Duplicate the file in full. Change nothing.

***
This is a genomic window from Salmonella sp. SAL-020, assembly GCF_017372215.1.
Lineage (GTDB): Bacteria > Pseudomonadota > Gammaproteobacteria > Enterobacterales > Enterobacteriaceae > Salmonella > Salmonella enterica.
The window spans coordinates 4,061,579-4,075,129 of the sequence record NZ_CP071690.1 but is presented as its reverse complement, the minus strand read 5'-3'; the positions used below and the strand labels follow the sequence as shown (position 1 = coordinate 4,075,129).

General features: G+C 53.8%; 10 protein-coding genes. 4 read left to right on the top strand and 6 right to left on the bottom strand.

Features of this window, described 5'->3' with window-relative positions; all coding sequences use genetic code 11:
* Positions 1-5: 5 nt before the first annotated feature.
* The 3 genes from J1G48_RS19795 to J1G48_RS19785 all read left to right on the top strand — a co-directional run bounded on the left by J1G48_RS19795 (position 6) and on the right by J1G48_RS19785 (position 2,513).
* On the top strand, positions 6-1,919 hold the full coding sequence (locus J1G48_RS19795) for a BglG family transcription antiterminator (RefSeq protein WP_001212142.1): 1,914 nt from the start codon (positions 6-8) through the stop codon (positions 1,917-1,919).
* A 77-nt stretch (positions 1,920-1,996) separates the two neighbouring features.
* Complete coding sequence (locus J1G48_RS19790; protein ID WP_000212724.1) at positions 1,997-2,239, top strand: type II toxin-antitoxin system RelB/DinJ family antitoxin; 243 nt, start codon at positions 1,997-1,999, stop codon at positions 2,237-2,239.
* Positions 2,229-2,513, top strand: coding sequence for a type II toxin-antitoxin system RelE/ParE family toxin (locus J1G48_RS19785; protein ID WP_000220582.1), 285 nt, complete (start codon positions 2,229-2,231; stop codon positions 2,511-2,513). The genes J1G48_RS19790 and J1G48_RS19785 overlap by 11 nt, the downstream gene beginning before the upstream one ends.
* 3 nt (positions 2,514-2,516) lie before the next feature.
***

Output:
This is a genomic window from Salmonella sp. SAL-020, assembly GCF_017372215.1.
Lineage (GTDB): Bacteria > Pseudomonadota > Gammaproteobacteria > Enterobacterales > Enterobacteriaceae > Salmonella > Salmonella enterica.
The window spans coordinates 4,061,579-4,075,129 of the sequence record NZ_CP071690.1 but is presented as its reverse complement, the minus strand read 5'-3'; the positions used below and the strand labels follow the sequence as shown (position 1 = coordinate 4,075,129).

General features: G+C 53.8%; 10 protein-coding genes. 4 read left to right on the top strand and 6 right to left on the bottom strand.

Features of this window, described 5'->3' with window-relative positions; all coding sequences use genetic code 11:
* Positions 1-5: 5 nt before the first annotated feature.
* The 3 genes from J1G48_RS19795 to J1G48_RS19785 all read left to right on the top strand — a co-directional run bounded on the left by J1G48_RS19795 (position 6) and on the right by J1G48_RS19785 (position 2,513).
* On the top strand, positions 6-1,919 hold the full coding sequence (locus J1G48_RS19795) for a BglG family transcription antiterminator (RefSeq protein WP_001212142.1): 1,914 nt from the start codon (positions 6-8) through the stop codon (positions 1,917-1,919).
* A 77-nt stretch (positions 1,920-1,996) separates the two neighbouring features.
* Complete coding sequence (locus J1G48_RS19790; protein ID WP_000212724.1) at positions 1,997-2,239, top strand: type II toxin-antitoxin system RelB/DinJ family antitoxin; 243 nt, start codon at positions 1,997-1,999, stop codon at positions 2,237-2,239.
* Positions 2,229-2,513, top strand: coding sequence for a type II toxin-antitoxin system RelE/ParE family toxin (locus J1G48_RS19785; protein ID WP_000220582.1), 285 nt, complete (start codon positions 2,229-2,231; stop codon positions 2,511-2,513). The genes J1G48_RS19790 and J1G48_RS19785 overlap by 11 nt, the downstream gene beginning before the upstream one ends.
* 3 nt (positions 2,514-2,516) lie before the next feature.